Although you didn't ask about them, the Dillon 550B can be used as a single stage (although not for case forming and/or swaging, where the others excell), and then you can progress to a progressive, with (GASP!) a LIFETIME warranty.



    There is no truth of which I afraid. - Thomas Jefferson
    Say you are an idiot, say you are opposed to Legion, but I repeat myself. - Mark Twain (paraphrased)
    Read the Legion Five Report at LegionFiveReportblogspot.blog
     
  22. Uniquedot

    Uniquedot Member

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    Every press listed meets the criteria on all three. Of the O frame presses listed the Lee classic cast and the Redding big boss II are the two best because of their primer catch features. The rockchucker supreme is a good press if you don't mind spent primers all over the floor and if you don't mind Chinese frame castings. If you get the Lee classic cast press i would recommend the standard press and not the breech lock version.
     
  23. rcmodel

    rcmodel Member in memoriam

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    My old Rock-Chucker has been in continuous use since I bought it in 1970.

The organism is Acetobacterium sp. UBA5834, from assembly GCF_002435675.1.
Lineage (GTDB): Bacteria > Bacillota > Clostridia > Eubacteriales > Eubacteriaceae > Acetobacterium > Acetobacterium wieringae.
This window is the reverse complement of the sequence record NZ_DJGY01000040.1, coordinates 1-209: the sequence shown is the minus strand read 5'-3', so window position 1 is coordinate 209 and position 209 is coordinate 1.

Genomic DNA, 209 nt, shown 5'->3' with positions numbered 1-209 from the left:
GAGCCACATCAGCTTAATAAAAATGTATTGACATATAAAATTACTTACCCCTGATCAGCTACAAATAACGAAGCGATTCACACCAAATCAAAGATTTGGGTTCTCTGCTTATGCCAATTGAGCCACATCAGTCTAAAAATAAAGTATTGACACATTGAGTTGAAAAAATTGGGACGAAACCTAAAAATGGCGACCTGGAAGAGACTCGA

The only part it ever needed was a ball-end handle to replace the old straight bicycle grip handle they used back then.

    I called RCBS to buy one about 5 years ago, and they sent me one free by return mail!
    Not bad customer service for a press that was by then nearly 40 years old!!

    rc
     
  24. Uniquedot

    Uniquedot Member

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    What do you think you are acting like running all around the internet from site to site expecting people to keep listening to your crying and whining because in your mind you feel you got the short end of the stick. I'm pretty sure i know who you are and frankly I'm getting sick of seeing your whiny posts all over the place. GROW UP AND GET OVER IT!
     
  25. Bull Nutria

    Bull Nutria Member

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    i have a Lyman Spartan C type press i bought new in 1976. parts are still available for the primer arm but the model is discontinued. i lost the primer cups and springs and for $10 they sent me an assortment!! it is solid! Lyman makes quality tools!

    Bull